Virtual Screening of Inhibitors Against Spike Glycoprotein of 2019 Novel Corona Virus: a Drug Repurposing Approach
The novel coronavirus (2019-nCoV) is a human and animal pathogen that recently emerged in the city of Wuhan in the Hubei province of China, causing a spectrum of severe respiratory illnesses. Coronaviruses make entry into human cells through its spike protein that binds to cell surface receptors. The wide spread of 2019-nCoV has been attributed to the relatively high affinity of S protein to its receptor. Although highly important, the unavailability of a high-resolution crystal structure and solvent-accessible binding surface has made it a tedious target for current rapid virtual screening research groups. A homology model of the receptor binding domain (RBD) of 2019 -n CoV spike protein that is reasonably acceptable for drug screening was prepared using a high-resolution crystal structure of SARS coronavirus (SARS CoV) spike protein.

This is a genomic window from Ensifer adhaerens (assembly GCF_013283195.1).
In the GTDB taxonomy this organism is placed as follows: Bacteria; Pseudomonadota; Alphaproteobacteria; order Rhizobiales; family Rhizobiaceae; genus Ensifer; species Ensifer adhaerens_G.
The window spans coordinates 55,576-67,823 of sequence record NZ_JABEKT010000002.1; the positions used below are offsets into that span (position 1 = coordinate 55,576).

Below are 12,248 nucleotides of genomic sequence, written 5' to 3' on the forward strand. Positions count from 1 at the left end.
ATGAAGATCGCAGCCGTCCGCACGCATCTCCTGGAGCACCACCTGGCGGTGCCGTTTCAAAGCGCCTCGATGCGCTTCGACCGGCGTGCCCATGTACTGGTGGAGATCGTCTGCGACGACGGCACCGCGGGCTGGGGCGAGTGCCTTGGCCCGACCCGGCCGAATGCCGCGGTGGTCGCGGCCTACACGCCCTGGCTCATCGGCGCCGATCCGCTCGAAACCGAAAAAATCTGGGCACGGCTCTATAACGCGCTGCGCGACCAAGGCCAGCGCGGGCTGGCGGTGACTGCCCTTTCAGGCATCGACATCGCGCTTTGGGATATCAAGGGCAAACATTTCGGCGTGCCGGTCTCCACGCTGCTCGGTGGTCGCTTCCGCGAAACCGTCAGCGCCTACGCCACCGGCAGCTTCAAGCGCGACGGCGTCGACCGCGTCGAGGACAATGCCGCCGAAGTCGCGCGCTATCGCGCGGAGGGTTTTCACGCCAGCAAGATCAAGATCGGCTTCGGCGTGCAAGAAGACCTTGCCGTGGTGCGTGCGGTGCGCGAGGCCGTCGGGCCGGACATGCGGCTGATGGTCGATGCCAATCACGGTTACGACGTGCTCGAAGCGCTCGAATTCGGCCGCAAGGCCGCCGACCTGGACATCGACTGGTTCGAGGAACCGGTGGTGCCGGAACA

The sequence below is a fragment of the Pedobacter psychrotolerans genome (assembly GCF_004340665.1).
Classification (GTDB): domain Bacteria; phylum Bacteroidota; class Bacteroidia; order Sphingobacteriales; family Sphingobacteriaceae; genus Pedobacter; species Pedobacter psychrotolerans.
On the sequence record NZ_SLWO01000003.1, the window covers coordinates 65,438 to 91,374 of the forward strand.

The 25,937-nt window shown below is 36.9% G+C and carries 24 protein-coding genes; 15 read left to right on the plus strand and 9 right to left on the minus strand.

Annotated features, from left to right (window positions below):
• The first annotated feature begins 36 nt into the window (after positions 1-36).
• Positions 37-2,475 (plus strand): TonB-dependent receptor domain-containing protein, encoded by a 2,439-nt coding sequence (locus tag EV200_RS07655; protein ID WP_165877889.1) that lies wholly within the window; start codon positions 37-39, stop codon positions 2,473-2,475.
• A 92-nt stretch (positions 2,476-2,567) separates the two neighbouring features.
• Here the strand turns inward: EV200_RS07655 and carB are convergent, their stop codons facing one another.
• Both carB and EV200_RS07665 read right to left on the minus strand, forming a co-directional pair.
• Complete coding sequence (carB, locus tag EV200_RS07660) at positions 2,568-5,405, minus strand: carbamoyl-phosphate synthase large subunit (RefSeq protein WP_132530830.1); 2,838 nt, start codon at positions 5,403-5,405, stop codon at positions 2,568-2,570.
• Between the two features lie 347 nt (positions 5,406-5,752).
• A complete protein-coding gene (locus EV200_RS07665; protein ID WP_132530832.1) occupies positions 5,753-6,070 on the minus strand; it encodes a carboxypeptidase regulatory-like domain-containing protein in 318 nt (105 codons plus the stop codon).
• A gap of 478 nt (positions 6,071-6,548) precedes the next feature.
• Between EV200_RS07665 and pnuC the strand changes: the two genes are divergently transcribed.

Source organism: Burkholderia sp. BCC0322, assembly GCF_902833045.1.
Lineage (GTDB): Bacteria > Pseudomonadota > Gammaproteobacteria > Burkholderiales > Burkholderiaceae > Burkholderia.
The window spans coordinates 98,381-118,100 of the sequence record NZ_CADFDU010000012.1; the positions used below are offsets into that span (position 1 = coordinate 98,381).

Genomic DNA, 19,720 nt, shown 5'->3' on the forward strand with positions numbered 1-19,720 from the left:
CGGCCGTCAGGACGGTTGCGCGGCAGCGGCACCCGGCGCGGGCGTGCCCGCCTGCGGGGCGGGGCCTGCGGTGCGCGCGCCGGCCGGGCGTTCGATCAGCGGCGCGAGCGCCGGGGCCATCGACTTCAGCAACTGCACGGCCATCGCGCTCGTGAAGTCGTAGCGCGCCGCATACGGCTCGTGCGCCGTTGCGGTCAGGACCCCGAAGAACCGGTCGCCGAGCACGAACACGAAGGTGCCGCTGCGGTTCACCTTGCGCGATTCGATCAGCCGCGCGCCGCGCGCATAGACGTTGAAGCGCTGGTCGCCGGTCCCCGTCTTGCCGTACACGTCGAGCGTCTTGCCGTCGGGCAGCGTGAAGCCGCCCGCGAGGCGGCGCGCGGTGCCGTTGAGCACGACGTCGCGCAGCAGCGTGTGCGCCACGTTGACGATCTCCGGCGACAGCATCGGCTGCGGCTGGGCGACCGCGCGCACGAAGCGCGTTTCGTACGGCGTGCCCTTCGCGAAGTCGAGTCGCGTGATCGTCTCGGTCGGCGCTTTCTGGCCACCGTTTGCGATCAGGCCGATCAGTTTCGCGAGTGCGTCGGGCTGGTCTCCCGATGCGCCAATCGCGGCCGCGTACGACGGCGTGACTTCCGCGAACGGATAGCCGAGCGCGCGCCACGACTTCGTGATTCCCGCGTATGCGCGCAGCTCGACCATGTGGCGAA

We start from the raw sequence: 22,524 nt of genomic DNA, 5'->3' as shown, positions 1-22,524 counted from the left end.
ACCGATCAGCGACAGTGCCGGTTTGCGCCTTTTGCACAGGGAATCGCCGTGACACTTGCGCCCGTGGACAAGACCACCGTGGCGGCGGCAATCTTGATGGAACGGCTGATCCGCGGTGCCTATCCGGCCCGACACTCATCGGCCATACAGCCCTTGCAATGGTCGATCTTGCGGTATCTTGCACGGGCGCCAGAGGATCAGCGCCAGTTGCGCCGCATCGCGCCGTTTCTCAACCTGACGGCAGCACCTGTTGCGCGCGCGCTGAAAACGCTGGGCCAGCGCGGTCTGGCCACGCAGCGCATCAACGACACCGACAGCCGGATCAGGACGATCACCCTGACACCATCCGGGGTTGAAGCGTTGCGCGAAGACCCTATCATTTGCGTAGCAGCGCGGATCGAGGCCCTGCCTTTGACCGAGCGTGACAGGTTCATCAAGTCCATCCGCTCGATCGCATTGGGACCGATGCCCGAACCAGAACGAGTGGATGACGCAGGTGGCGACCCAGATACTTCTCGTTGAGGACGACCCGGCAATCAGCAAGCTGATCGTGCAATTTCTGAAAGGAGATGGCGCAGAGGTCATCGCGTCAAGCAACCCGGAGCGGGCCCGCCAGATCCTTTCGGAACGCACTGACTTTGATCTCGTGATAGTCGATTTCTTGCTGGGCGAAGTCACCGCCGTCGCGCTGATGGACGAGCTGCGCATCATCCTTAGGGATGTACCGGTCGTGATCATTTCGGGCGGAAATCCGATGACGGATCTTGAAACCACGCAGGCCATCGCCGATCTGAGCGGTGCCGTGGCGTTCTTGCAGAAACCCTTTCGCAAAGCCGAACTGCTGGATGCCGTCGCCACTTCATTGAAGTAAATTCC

Data obtained from RBD-receptor docking experiments and from molecular dynamics experiments were used to map an RBD- Receptor interaction hotspot that can be used to design small molecule inhibitors. The hot spot was then used for virtual screening of more than 3300 drugs approved by the FDA and other authorities for clinical use. A cardiac glycoside (dgitoxin), two anthracyclines (zorubicin and aclarubicin), a tetracycline derivative (rolitetracycline), a cephalosporin (cefoperazone) and a food dye (E-155) were predicted to be most potent inhibitors of RBD – receptor interaction. An anti-asthmatic drug (zafirlukast) and several other drugs (itrazol, fazadinium, troglitazone, gliquidone, Idarubicin, and Oxacillin) were found to be high-affinity binders that may have a potential to inhibit RBD – receptor interaction. Results of the present study suggest the potential of Zorubicin and its analogues as prophylactic medications or use in preventive measures.
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